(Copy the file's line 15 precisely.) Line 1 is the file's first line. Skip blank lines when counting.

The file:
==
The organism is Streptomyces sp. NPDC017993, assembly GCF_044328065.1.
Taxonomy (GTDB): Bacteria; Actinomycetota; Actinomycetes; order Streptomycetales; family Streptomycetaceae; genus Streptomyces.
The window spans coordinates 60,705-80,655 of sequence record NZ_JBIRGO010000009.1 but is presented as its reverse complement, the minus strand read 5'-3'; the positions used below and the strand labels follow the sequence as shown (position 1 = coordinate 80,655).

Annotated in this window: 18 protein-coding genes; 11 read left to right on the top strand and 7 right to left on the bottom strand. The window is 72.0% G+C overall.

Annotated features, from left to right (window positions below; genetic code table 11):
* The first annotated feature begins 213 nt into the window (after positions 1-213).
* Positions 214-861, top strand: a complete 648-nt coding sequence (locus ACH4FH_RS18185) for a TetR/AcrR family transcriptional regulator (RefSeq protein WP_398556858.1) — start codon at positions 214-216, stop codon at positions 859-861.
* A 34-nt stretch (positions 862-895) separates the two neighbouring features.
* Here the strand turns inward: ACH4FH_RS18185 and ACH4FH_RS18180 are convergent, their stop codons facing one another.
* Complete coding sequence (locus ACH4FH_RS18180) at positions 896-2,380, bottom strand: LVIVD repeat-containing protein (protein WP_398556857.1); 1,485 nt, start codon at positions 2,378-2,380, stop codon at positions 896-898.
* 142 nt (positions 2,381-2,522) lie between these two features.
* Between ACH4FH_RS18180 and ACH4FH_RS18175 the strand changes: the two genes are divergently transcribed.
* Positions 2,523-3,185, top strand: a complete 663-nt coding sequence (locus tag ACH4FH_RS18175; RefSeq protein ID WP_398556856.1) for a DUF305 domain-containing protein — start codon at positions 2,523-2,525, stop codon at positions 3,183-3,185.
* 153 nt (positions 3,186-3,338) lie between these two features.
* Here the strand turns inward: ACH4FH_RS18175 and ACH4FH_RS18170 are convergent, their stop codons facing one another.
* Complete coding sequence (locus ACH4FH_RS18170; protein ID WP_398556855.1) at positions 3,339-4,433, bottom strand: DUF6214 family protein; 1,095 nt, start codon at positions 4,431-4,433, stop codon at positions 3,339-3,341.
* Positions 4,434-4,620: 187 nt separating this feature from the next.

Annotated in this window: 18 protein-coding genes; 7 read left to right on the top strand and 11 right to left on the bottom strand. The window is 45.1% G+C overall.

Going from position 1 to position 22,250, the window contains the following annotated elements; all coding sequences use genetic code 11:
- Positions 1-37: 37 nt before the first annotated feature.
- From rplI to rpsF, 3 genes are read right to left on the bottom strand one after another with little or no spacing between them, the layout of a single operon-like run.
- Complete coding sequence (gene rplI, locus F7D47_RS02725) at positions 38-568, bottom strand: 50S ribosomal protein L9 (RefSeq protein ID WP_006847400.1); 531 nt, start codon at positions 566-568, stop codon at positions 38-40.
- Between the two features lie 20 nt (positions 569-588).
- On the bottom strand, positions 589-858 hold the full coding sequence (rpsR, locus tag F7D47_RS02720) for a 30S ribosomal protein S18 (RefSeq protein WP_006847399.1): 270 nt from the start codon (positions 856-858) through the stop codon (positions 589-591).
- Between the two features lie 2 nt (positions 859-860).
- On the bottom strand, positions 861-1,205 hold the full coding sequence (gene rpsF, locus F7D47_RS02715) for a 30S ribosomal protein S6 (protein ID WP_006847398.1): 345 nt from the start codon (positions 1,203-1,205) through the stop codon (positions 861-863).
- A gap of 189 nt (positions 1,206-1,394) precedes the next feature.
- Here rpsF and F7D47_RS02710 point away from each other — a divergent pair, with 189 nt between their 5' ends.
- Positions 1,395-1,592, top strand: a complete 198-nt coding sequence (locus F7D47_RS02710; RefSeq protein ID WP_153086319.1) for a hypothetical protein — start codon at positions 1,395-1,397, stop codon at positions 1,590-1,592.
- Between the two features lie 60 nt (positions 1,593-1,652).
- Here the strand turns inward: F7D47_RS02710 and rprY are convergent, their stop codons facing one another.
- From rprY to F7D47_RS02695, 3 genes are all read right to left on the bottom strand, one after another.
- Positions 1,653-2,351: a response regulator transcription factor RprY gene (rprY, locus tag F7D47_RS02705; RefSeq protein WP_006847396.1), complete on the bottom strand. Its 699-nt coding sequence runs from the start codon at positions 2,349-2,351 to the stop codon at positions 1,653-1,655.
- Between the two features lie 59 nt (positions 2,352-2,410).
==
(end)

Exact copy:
* Here the strand turns inward: ACH4FH_RS18175 and ACH4FH_RS18170 are convergent, their stop codons facing one another.